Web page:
Appropriate Attire to Wear to a Job Interview
When it comes to the job interview, first impressions do indeed matter. The degree to which the applicants have prepared themself is first noticed by their physical appearance. Someone who arrives to the interview looking slovenly and thrown together gives the impression that the job isn’t all that important to them. These candidates weren’t willing to make the effort to present themselves in their best light. Taking care to dress appropriately for a job interview sends a strong message that the candidate takes his or her career seriously, including the potential position being sought.
Once upon a time, men showed up to a job interview wearing a suit and tie. Women showed up in their skirts and cashmere sweaters, accessorized with their mother’s set of pearls. In later years, following the feminist movement of the 1970s, women dressed for job interviews rather like male applicants, with severe, masculine suits in navy and gray, tailored blouses with a little bow tied at the throat, and no-nonsense sensible shoes.
Thankfully, trends continue to evolve regarding workplace attire. These days, a wide range of attire is considered appropriate for the actual workplace, based on the work culture or industry. However, when it comes to impressing hiring managers, certain expectations persist regarding the apparel worn by an interviewee, regardless of whether the employees at the company don Hawaiian shirts and sandals. Striking the right balance between dressing for the position and acknowledging the company’s work culture takes some thought and planning.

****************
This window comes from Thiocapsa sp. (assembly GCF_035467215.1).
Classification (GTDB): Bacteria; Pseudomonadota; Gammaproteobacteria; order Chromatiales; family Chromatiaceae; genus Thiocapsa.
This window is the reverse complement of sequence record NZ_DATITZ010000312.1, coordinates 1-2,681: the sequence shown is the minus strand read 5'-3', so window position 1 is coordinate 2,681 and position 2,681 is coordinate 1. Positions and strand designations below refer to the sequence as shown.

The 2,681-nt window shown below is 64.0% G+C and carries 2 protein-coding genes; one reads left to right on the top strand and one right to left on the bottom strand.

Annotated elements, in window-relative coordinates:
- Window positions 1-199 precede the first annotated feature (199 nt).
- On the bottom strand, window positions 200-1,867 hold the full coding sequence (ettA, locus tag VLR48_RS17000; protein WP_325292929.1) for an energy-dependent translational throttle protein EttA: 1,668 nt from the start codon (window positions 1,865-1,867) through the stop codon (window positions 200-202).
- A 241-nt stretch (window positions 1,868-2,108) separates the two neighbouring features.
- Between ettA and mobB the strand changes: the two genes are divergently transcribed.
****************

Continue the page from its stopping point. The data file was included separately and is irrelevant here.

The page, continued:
If the applicant has no knowledge about the company culture, they can easily gain insights via reviews on Glassdoor, checking out photos on the company Facebook page or website, or reaching out to someone in one’s network who may be privy to this information. If unsure, always err on the side of caution and wear conservative, professional attire to the interview.
In most cases, businesses prefer job candidates arrive wearing a suit in navy, gray, or black. Pairing it with a crisp white or neutral shirt and a conservative tie is preferable to statement ties and brightly colored dress shirts. There is an expectation that the interviewee arrives wearing shoes that are polished, nails groomed, and facial hair clean-shaven (or neatly trimmed if sporting a beard). Clothing should be clean and pressed. Skip the cologne or aftershave, as some interviewers may have an allergic reaction.
In the event the interview is with a start-up or creative type company, business casual may be a more appropriate choice as business professional may come off as too stuffy or uptight. This means losing the suit and selecting dress slacks and a nice shirt. Once hired, you would likely be wearing jeans and t-shirts to work in this type of business environment.
The same idea applies to women, in that hiring managers prefer candidates wear a nice suit in a neutral color, pairing the jacket with either a skirt or slacks. Blouses can be a flattering color but should be conservative in styling; in no way wear sheer or low cut tops to any interview. Shoes should be low to moderate heel height, leave your 4” heels in your closet. Hair should be neatly styled, nails manicured, and make-up understated.
For a more casual, creative type workplace, a nice dress or a skirt and top are good options for an interview. Dresses or skirts should be no shorter than the knee, and skip the perfume. Once hired, women will likely wear jeans and casual dresses in this type of workplace environment.
Thoughts? Hit me up. Woody@Laborocity.com
Woody Klemmer is the Co-founder of Laborocity, a company that provides businesses with qualified workers, “Doers”, on-demand.